The Emmy winning Mr. Piotrowsky grew up in New York City where he started his career in advertising. Over the next forty years, he has been a Creative Director, Writer, Art Director and Photographer for advertising agencies, corporations and publishing companies in New York and Los Angeles. In the mid eighties, he started his own advertising and design agency and television production company. His clients have included The Food Network, Ray Ban Sunglasses, Fortune Magazine, AT&T, New York Magazine, Grolier Publishing and Bantam Books. He has written, designed and produced television commercials, corporate and marketing videos as well as designing books and book covers.
He also has extensive credits in film and network television in both production and post production which has earned him an Emmy in children’s programming for Sound Design for a CBS Special, “A Special Day In The Year Of The Child”, an Emmy Nomination for Graphic Title Design for a PBS Film, “The Gardener’s Son” and a Monitor Award Nomination for a CBS Sports Special, “Shark Tagging”.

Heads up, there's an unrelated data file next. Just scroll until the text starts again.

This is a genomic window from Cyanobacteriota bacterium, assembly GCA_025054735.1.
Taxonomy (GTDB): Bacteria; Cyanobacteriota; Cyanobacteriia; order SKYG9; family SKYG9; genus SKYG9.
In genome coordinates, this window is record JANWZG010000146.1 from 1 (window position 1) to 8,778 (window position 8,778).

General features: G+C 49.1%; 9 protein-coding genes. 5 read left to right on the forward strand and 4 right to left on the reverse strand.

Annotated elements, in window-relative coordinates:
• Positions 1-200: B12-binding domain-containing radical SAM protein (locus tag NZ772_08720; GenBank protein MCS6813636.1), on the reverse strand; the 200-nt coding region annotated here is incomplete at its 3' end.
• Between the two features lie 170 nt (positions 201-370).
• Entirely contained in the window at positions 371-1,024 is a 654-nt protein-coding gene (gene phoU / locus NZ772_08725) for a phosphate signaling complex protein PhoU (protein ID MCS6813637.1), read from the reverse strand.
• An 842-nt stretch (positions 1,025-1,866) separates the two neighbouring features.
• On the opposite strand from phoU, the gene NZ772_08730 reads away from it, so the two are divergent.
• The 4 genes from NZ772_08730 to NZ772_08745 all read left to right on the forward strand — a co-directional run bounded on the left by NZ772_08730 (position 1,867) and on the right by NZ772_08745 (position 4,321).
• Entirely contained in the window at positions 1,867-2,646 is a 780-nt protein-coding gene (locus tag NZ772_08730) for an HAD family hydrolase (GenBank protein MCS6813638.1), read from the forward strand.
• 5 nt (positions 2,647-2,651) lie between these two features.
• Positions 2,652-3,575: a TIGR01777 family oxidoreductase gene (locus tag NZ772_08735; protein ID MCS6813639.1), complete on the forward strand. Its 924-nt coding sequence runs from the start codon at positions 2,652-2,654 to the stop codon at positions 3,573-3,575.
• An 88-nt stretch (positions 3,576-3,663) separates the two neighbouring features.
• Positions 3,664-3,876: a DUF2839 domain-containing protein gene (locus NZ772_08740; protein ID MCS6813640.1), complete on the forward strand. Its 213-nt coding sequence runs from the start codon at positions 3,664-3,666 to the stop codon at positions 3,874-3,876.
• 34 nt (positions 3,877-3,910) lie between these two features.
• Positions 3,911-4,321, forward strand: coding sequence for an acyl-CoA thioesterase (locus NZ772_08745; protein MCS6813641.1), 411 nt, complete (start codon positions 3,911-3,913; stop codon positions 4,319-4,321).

Mr. Piotrowsky has been involved in network series such as “True Blue” for NBC, “Bellevue Emergency” for ABC and the “Canned Film Festival” a syndicated sitcom. He was the Editor and Post Production Supervisor for Lifetime’s “Our Home”, Sound Editor for NBC’s “Her Hidden Truth” and has worked on ABC’s “Wide World of Sports” and National Geographic specials. Mr. Piotrowsky’s film credits include title design for “Heartland” and “Alambrista”. He is also a photographer whose work has appeared in advertisements and commercials. As a PADI Dive Master and Rescue Diver he brought his photographic talents into the depths with him.
Where to find Gene Piotrowsky online
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Have I Become My Father?
by Gene Piotrowsky
When I was living in Biloxi, MS, I started to see the similarities of growing up in a small town, and growing up in Brooklyn, a large Borough of one of the largest cities in the world, New York City. I finally realized that growing up on one block in Brownsville in the forties and fifties was like growing up in a small town somewhere in the United States, of course without all the grass.
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